Harold Morgan Rex 1936
8 p.m. on the 7th [December]
My dear boy,
Procrastination—thy name is “mother”—with apologies to some great writer. And it is surely too bad when my son is the victim. Simply must get this off in the morning. Don’t think we have forgotten you. We look at your picture & talk of you everyday. And what a picture. I am very proud of it, and very happy to see you enjoying such good health. You certainly look fine. Where did you get that marcel from. Well, keep up the good health.
I am afraid you will think we neglected you for Xmas, but when we didn’t hear from you for three weeks, we decided the strike had tied up the mail, and decided even a cake wouldn’t be safe. We sent a little extra for you, last month & will do the same this. Hope you had a very nice Xmas. Did the missionary arrive with your garments? And Clara’s parcel. I hope so. Didn’t hear if he even got away.
Elden Rex's wife came over before the strike, and now she cant get back (to Honolulu, I mean). She may go on the Clipper.
Today we are all excited, of course, about the King ofEngland. Poor king—What is it? “Heavy is the head that wears a crown.” Be thankful you aren’t a king.
Broadcasts come every day from S.A., but they are from Argentine. Thank heaven, this western hemisphere is at peace. I would be sorely worried if we were ready to fly at each other’s throats the way they are in Europe.
I’m afraid Helen has told you all the local news, so I shant repeat.
Morgan is very busy making Flora a cabinet for Xmas. I surely like that shopwork at school. Flora is doing fine in school. She brings home the best reports. Well, she brought your letter from the P.A. It is of Nov. 7. Just one month. Wish this heat could be divided up a little. It is a shame for you to be so warm and us to be so cold. Do you only get mail once a week? Am glad you enjoy tracting. I imagine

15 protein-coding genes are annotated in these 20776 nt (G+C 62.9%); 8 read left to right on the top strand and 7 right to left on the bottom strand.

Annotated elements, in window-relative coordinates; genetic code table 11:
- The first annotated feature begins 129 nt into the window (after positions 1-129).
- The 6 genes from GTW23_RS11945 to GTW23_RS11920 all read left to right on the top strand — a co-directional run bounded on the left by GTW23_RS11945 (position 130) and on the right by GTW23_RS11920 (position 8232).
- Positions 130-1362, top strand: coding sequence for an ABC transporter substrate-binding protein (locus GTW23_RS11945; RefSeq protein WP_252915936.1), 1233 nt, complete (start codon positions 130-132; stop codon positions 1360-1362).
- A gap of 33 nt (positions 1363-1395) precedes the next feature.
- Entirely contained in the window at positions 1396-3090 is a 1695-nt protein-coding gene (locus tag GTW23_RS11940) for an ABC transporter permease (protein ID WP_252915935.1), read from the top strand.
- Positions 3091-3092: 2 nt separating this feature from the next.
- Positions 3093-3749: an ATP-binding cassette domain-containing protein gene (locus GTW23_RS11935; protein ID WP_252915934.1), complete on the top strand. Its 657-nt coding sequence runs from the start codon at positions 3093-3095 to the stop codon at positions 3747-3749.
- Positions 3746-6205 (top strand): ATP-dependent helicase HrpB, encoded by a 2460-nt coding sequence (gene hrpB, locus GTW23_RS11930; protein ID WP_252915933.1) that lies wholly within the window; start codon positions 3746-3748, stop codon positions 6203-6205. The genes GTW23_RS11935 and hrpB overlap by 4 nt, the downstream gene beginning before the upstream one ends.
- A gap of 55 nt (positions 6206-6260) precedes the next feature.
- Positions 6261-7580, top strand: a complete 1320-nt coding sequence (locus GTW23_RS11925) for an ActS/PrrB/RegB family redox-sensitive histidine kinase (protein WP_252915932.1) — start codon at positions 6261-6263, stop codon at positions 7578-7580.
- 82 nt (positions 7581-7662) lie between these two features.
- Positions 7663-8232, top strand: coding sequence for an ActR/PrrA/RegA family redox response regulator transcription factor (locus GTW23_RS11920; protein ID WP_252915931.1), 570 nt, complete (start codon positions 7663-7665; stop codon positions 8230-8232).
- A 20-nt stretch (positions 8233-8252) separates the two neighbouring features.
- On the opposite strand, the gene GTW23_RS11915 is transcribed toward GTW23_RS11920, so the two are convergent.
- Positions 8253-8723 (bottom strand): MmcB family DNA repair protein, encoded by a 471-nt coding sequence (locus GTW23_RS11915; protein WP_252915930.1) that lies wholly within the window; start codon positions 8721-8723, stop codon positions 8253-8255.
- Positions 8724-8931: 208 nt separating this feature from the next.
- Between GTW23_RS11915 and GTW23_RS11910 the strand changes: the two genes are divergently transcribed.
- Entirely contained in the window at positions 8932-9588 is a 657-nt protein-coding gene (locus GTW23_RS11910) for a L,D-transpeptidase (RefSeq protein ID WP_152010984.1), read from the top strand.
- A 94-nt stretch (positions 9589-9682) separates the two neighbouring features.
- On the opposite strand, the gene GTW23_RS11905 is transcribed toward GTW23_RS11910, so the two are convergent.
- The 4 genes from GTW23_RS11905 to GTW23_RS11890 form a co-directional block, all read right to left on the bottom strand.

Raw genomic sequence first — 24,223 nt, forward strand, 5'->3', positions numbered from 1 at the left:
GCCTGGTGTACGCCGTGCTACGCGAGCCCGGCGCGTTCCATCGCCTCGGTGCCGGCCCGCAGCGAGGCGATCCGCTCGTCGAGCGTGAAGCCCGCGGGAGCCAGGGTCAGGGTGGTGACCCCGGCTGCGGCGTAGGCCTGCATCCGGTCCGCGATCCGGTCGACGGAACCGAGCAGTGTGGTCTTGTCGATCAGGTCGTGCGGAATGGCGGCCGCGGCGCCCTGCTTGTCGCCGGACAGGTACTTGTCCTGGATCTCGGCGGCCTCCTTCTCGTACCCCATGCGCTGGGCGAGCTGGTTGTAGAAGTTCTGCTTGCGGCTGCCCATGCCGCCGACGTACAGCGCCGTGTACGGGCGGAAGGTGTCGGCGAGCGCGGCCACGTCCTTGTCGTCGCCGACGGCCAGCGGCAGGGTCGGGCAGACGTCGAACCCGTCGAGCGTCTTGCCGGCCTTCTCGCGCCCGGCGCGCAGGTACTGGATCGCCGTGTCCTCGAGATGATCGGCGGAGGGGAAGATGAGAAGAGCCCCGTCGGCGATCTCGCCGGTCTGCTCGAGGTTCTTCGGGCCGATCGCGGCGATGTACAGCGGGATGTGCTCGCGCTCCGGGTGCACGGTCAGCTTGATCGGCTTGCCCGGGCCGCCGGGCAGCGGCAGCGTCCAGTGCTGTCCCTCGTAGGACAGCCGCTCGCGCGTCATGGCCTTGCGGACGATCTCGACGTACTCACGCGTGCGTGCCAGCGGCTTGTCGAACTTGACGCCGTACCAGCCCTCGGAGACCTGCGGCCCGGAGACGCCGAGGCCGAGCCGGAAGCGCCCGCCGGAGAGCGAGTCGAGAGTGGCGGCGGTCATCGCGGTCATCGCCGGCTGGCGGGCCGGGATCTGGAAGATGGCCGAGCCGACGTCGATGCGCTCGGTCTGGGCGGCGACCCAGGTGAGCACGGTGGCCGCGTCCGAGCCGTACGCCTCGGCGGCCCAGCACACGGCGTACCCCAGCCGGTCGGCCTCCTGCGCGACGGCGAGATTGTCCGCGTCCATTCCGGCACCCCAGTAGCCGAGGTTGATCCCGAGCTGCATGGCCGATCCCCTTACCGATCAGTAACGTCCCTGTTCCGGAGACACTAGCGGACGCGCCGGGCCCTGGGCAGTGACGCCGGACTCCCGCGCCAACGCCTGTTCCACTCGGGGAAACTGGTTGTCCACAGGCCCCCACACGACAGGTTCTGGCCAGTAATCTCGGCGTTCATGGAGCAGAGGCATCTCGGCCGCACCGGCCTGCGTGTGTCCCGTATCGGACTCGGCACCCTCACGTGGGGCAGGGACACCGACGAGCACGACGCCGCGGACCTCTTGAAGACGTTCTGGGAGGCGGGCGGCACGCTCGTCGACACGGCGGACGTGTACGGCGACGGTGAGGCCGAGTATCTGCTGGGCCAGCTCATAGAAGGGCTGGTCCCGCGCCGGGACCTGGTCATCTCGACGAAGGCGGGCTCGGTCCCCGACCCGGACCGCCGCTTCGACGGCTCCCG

It is rather discouraging to not be able to convert those people. I suppose indifference is the drawback to spreading the Gospel.
So far, I haven't seen anything in the paper of the Brazilian Mission. Will watch for it tho'.
I’m glad you feel nearer home. Sometimes I forget how far it is, but when somebody asks how far it is, I gasp at the thought.
I imagine there are many Catholics there, although as a rule Germans aren’t Catholics. But one usually things of S.A. as Catholic.
The family came in last night & so I didn’t get my letter finished. Now I have one to write to Winnie. I’m afraid this is hardly going to be Xmas this year. Nobody’s coming home. There is a skitter of snow on the ground & it is cold. Helen is lonesome & even Win can’t come up. Does she write as interesting letters to you as to us. We surely get a kick out of them.
“San Francisco” is here next Fri & Sat. I must get to see that. It is good.
I have two boys putting on their overshoes to go to the corral. Sometimes I wonder if boys were made to quarrel. Those two can’t be in the same room five minutes, together.
I am simply bewildered sometimes with them. Talking, scolding—nothing phases them—Remember? Oh dear. Just outside. It has warmed up & black clouds are drifting overhead. Snow, probably. I hope it is for Xmas.
Well sonny, I have run out of gab—it isn’t news.
I like the tone of your letters & I’m sure you are “growing up.” Your ideas are changing, about life, aren’t they. I surely hope the influence of these two years stays with you through your life.
Fred is coming home next week. I’m a little afraid his success as a missionary has gone to his head. He is just a small spoke in a big wheel, tho’. There are many good missionaries in the field.
Isn’t your correspondence lagging a little. Why don’t you write to the bishop sometime.
Well, now it’s Win’s turn. Here’s hoping your next year will be as successful as your last. Did I wish you Mery Xmas. I hope I did. But I’m forgetful. As soon as this strike is over we will send you a cake. Love & kisses from all. Our prayers are always that the Lord will bless & help you.
Gluck Ouf. Some marks needed but I don’t know where. Mother